A previous version of this article circulated under the title “Conflict and Compromise in Hard and Turbulent Times.” For helpful comments, criticisms, and discussion, we thank Daron Acemoglu, Pedro Dal Bó, Thad Dunning, Gene Grossman, Robert Keohane, Daniel Mejia, Meg Meyer, Edward Miguel, John Morgan, and James Robinson.
A Model of Spoils Politics
Article first published online: 24 DEC 2008
©2009, Midwest Political Science Association
American Journal of Political Science
Volume 53, Issue 1, pages 207–222, January 2009
How to Cite
Dal Bó, E. and Powell, R. (2009), A Model of Spoils Politics. American Journal of Political Science, 53: 207–222. doi: 10.1111/j.1540-5907.2008.00366.x
- Issue published online: 24 DEC 2008
- Article first published online: 24 DEC 2008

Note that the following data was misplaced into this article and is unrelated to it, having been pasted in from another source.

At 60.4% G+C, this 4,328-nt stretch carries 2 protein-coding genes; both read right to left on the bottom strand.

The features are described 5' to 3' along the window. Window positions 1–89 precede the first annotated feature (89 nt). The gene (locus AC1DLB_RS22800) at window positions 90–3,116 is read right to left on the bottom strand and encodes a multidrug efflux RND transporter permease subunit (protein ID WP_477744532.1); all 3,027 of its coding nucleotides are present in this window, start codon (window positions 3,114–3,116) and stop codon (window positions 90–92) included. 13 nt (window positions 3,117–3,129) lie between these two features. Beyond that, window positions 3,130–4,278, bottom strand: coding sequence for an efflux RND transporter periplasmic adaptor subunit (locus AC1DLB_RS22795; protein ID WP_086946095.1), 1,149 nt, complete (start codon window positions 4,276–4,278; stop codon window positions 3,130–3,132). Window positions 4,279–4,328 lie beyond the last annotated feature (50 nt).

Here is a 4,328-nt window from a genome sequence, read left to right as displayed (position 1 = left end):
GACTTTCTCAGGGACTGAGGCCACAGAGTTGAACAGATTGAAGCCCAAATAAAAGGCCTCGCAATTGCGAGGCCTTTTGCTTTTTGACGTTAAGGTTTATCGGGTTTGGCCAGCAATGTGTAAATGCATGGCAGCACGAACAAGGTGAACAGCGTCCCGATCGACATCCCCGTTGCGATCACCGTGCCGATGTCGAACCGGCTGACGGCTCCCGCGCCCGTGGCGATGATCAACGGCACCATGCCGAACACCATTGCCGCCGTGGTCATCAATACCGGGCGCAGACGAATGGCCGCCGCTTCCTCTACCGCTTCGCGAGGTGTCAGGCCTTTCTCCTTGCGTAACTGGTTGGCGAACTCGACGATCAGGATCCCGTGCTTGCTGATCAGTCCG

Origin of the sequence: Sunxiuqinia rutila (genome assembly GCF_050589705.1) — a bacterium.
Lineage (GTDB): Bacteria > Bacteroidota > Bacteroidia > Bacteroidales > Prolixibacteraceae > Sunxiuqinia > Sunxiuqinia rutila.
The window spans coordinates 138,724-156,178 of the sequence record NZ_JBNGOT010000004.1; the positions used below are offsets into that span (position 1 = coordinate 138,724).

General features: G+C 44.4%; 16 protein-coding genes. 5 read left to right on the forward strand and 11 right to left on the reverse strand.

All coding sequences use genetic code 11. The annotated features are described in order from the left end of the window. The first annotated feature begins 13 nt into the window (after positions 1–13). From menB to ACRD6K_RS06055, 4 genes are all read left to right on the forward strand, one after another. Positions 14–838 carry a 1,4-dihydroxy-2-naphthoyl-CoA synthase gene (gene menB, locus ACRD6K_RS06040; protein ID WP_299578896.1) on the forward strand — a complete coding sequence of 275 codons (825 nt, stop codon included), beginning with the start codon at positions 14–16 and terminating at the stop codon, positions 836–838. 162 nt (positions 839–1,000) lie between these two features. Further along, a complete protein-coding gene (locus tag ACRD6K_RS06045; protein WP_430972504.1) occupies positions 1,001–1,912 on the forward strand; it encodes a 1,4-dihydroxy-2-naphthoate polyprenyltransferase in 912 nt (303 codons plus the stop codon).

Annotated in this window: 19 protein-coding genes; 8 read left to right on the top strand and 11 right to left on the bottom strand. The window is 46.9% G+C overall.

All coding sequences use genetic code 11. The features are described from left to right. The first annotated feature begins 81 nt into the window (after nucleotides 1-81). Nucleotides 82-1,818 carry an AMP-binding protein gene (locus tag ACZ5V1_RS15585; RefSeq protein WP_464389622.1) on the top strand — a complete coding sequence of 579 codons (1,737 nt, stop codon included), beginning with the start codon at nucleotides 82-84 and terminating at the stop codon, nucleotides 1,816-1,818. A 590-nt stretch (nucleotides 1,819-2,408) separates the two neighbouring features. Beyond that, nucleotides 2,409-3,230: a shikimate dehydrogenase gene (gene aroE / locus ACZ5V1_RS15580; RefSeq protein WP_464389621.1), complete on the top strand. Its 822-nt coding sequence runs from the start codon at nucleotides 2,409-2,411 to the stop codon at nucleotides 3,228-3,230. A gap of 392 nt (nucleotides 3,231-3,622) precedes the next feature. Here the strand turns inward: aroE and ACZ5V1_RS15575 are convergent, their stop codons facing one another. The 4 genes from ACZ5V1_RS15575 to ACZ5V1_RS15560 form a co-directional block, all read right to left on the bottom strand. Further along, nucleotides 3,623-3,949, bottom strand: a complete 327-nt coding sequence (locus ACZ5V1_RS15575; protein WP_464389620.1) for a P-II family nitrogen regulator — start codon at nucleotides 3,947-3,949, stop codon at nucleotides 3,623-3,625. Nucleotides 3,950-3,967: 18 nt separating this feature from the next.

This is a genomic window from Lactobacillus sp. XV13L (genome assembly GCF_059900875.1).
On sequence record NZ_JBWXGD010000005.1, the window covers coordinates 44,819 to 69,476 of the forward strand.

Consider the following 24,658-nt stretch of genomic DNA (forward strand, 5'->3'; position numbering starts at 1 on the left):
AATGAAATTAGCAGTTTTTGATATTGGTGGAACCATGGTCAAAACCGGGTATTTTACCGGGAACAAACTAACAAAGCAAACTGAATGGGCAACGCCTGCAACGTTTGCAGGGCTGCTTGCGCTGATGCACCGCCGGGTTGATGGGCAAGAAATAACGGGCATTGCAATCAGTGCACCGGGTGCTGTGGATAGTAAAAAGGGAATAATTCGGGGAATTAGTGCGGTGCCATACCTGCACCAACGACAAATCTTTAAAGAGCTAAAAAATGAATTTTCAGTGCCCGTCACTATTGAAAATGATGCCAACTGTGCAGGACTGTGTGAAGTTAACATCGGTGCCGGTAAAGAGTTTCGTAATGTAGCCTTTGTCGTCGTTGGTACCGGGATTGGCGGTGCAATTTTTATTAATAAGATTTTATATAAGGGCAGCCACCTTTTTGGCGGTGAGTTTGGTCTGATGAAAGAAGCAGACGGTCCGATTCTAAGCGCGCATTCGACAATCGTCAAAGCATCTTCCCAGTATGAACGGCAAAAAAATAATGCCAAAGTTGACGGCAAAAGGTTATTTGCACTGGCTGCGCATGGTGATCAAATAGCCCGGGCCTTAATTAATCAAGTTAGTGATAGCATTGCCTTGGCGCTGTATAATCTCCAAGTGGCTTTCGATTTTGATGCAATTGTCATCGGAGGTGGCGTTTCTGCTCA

Accounts of state failure in the developing world frequently highlight a logic of “spoils politics” in which a government and an opposing faction vie for control of the state and the accompanying spoils. Attempts to buy the opposition off play a key role in this logic, and an informational problem often complicates these efforts. Because of limited transparancy, the government generally has a better idea about the actual size of the spoils than the opposition does. We formalize this aspect of spoils politics as a signaling game in which the government has private information about the size of the spoils and tries to co-opt the opposition by offering a share of the spoils. The opposition can accept the offer or reject it by fighting. Consistent with the strong empirical finding that the probability of civil war is higher when income is low, the probability of breakdown increases as the size of the spoils decreases. We also study the effects of uncertainty, the opposition's military strength, the cost of fighting, and power-sharing agreements on the probability of fighting.